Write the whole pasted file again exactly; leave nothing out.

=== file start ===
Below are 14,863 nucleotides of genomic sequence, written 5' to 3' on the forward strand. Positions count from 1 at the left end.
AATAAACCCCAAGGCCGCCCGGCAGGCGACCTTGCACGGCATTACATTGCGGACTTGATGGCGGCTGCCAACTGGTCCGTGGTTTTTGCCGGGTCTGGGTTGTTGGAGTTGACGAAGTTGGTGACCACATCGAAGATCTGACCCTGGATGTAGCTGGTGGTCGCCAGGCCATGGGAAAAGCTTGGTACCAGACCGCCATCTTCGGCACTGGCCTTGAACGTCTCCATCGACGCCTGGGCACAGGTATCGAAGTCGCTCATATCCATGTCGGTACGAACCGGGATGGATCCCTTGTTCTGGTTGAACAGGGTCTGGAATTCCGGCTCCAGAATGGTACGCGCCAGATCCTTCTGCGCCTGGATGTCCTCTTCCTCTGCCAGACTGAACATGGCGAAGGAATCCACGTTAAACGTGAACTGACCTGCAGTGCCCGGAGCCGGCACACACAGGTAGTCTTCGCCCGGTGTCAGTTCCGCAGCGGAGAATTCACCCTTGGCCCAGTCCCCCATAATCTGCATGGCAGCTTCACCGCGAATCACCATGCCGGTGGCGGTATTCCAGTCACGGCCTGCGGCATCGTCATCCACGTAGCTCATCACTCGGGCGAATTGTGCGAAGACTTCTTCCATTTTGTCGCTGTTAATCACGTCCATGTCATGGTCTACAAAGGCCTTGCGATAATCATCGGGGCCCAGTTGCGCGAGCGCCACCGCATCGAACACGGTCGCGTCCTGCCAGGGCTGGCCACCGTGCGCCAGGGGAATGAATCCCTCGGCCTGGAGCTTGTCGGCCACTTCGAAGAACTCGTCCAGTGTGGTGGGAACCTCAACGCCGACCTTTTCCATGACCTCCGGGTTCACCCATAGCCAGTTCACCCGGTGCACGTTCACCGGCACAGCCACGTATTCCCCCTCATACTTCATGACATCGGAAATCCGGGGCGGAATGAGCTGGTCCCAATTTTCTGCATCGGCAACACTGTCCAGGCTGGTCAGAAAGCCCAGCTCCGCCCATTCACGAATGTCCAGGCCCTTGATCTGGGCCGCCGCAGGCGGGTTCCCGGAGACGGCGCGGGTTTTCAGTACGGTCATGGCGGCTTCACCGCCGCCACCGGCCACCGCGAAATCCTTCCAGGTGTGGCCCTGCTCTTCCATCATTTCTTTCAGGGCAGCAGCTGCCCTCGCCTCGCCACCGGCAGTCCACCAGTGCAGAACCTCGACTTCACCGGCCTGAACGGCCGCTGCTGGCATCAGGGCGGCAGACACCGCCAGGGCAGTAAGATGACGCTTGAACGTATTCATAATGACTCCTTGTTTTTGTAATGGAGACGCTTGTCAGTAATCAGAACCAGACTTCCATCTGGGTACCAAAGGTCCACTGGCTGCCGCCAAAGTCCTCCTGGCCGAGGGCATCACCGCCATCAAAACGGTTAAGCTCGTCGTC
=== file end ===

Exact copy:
Below are 14,863 nucleotides of genomic sequence, written 5' to 3' on the forward strand. Positions count from 1 at the left end.
AATAAACCCCAAGGCCGCCCGGCAGGCGACCTTGCACGGCATTACATTGCGGACTTGATGGCGGCTGCCAACTGGTCCGTGGTTTTTGCCGGGTCTGGGTTGTTGGAGTTGACGAAGTTGGTGACCACATCGAAGATCTGACCCTGGATGTAGCTGGTGGTCGCCAGGCCATGGGAAAAGCTTGGTACCAGACCGCCATCTTCGGCACTGGCCTTGAACGTCTCCATCGACGCCTGGGCACAGGTATCGAAGTCGCTCATATCCATGTCGGTACGAACCGGGATGGATCCCTTGTTCTGGTTGAACAGGGTCTGGAATTCCGGCTCCAGAATGGTACGCGCCAGATCCTTCTGCGCCTGGATGTCCTCTTCCTCTGCCAGACTGAACATGGCGAAGGAATCCACGTTAAACGTGAACTGACCTGCAGTGCCCGGAGCCGGCACACACAGGTAGTCTTCGCCCGGTGTCAGTTCCGCAGCGGAGAATTCACCCTTGGCCCAGTCCCCCATAATCTGCATGGCAGCTTCACCGCGAATCACCATGCCGGTGGCGGTATTCCAGTCACGGCCTGCGGCATCGTCATCCACGTAGCTCATCACTCGGGCGAATTGTGCGAAGACTTCTTCCATTTTGTCGCTGTTAATCACGTCCATGTCATGGTCTACAAAGGCCTTGCGATAATCATCGGGGCCCAGTTGCGCGAGCGCCACCGCATCGAACACGGTCGCGTCCTGCCAGGGCTGGCCACCGTGCGCCAGGGGAATGAATCCCTCGGCCTGGAGCTTGTCGGCCACTTCGAAGAACTCGTCCAGTGTGGTGGGAACCTCAACGCCGACCTTTTCCATGACCTCCGGGTTCACCCATAGCCAGTTCACCCGGTGCACGTTCACCGGCACAGCCACGTATTCCCCCTCATACTTCATGACATCGGAAATCCGGGGCGGAATGAGCTGGTCCCAATTTTCTGCATCGGCAACACTGTCCAGGCTGGTCAGAAAGCCCAGCTCCGCCCATTCACGAATGTCCAGGCCCTTGATCTGGGCCGCCGCAGGCGGGTTCCCGGAGACGGCGCGGGTTTTCAGTACGGTCATGGCGGCTTCACCGCCGCCACCGGCCACCGCGAAATCCTTCCAGGTGTGGCCCTGCTCTTCCATCATTTCTTTCAGGGCAGCAGCTGCCCTCGCCTCGCCACCGGCAGTCCACCAGTGCAGAACCTCGACTTCACCGGCCTGAACGGCCGCTGCTGGCATCAGGGCGGCAGACACCGCCAGGGCAGTAAGATGACGCTTGAACGTATTCATAATGACTCCTTGTTTTTGTAATGGAGACGCTTGTCAGTAATCAGAACCAGACTTCCATCTGGGTACCAAAGGTCCACTGGCTGCCGCCAAAGTCCTCCTGGCCGAGGGCATCACCGCCATCAAAACGGTTAAGCTCGTCGTC